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Two weapon fightin? (dual wielding)

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MadocComadrin

Water-Borne Annelid
Count
M&BWBWF&S
Rynuusuke said:
1. Take a look at how the metal lamination is done then how it cools. If you even have the background run the calculations for the metal cooling rates. The cooling rates will effect grain development and thus the hardness. There are more ways than just adding carbon to increase the hardness.
I know; one of they ways they effected cooling time was covering the blade in various amounts of slurry before quenching it to allow different parts to cool quicker. The hamon is created this way as a side effect. Also, I'm a math minor, I can run calculations from the transcendent to the differential!

All in all, you really just dodged the point. You had the lamination order wrong. Don't try to cover yourself by going into detail about the properties of carbon steel.

2. The drill bit was a good approximation for a garage-junkie to understand the difference between a high-strength and brittle steel against a more ductile one. Well, I guessed I learned trying to explain or help you is a waste of time and effort. One last thing, try reading this, might help you grasp some of the concept of steels and their properties.

Aye, but that wasn't the point I was making. I don't need an approximation for a garage junkie, I was looking for an experiment based solely on the scientific method to test the properties of flexure, shearing, compressive, and tensile strength of steels with various amounts of carbon content. If you can't grasp that, your degree isn't worth the paper it's printed on.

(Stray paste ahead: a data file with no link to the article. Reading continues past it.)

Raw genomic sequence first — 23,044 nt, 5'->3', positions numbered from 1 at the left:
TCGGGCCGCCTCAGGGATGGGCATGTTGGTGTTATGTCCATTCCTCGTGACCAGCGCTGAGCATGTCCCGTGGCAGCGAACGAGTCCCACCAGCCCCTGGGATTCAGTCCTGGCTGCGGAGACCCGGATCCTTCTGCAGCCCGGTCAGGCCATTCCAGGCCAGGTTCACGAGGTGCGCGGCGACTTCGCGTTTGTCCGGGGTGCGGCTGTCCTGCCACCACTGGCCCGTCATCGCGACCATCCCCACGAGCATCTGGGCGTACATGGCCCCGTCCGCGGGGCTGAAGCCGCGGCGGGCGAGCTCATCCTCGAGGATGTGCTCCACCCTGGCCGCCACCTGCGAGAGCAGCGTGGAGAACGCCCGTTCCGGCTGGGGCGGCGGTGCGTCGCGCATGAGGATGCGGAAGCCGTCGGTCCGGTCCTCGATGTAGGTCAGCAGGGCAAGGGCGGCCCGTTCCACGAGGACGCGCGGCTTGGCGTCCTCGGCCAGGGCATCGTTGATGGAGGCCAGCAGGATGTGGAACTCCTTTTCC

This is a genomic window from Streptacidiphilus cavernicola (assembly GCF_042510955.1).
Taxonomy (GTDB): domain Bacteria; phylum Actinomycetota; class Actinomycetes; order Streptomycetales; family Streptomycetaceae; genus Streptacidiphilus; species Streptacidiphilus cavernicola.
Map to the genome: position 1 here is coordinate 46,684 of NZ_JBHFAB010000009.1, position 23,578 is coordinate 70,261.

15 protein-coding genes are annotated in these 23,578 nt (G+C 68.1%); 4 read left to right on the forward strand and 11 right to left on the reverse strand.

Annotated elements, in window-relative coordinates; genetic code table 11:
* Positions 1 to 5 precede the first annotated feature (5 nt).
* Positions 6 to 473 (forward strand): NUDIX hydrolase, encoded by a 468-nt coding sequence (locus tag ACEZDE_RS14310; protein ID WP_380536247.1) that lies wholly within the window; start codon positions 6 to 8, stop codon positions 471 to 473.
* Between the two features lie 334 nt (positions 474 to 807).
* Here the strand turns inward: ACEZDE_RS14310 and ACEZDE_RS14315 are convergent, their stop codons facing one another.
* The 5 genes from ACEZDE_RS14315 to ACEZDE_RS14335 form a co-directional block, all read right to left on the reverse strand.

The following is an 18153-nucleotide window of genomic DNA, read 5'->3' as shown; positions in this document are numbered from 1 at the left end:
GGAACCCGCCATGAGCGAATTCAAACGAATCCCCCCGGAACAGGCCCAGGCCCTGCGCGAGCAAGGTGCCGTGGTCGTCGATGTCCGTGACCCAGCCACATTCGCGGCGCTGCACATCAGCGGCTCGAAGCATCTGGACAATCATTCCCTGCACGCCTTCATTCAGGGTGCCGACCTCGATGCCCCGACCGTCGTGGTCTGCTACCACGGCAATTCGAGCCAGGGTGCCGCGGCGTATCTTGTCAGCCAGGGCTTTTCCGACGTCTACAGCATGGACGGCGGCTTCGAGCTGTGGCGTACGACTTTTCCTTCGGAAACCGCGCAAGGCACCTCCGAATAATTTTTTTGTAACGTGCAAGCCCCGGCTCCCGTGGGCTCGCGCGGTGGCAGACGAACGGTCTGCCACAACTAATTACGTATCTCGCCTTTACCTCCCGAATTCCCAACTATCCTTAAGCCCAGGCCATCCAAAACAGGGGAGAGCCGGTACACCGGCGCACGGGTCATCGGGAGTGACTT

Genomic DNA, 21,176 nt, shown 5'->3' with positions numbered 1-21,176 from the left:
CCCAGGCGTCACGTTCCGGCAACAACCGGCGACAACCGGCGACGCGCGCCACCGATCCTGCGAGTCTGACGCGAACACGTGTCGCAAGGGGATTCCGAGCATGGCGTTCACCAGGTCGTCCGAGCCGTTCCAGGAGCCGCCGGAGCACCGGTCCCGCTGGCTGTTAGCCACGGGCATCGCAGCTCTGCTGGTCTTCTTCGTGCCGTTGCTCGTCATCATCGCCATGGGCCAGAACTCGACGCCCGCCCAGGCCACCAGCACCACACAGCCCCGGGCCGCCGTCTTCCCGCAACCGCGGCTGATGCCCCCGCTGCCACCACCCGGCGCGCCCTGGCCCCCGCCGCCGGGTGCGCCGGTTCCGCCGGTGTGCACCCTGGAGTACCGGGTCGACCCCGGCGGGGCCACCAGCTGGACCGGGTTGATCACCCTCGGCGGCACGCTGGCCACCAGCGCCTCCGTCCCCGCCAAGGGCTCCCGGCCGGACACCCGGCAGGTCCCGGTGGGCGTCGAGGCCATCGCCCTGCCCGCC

Coy

Knight
tumblr_llt2mc9gem1qa89zoo1_400.jpg
 

Amagic

Baron
Rapier and sword-breaker is the only efficient dual wielding style I know, rest sounds rather impractical. You'll only be using only one hand at a time for attacking, why not use the other for defense and just get a shield... Actually, I bet someone with a sword and a shield could beat someone using two swords.
 

Amman d Stazia

Master Knight
9mm Browning in my right hand to keep the security chaps at bay, Big Red Button in (well, under) my left hand, ready to launch a lot of big rockets with nasty stuff in the pointy end.

THAT is dual wielding.
 

MadocComadrin

Water-Borne Annelid
Count
M&BWBWF&S
FrisianDude said:
Rynuusuke said:
PS. I am not going to waste any more of my valuable time...Dealing with you is very far below my paygrade.

From this part I can't but conclude that you are thirteen and a ****.
Besides, if we're talking about paygrades, Software and Hardware engineers have a higher median salary than material engineers, according to the US BLS.
 
Can we just get back on the original topic at hand? If you wanna argue just go to a different thread plox. Btw Madoc I like your avatar, nice rocket-propelled-parakeet-cleaver :O
 
Hahaha nice way to get back on topic :razz:

but yeah this has been discussed to death! we have gone round and round and everytime some one new joins we just write the same stuff! spoons and sporks are the new thing deal with it.

how about two shields?
 

Swadius 2.0

Grandmaster Knight
Tying things that absorb impact directly onto your wrists is a good way to break or dislocate one of the many bones in it. You'd probably be better off tying it further up your arm between the wrist and your elbow. If it breaks, at least it has a much higher chance of it being a clean one.
 

Rynuusuke

Recruit
M&BWBWF&S
MadocComadrin said:
Rynuusuke said: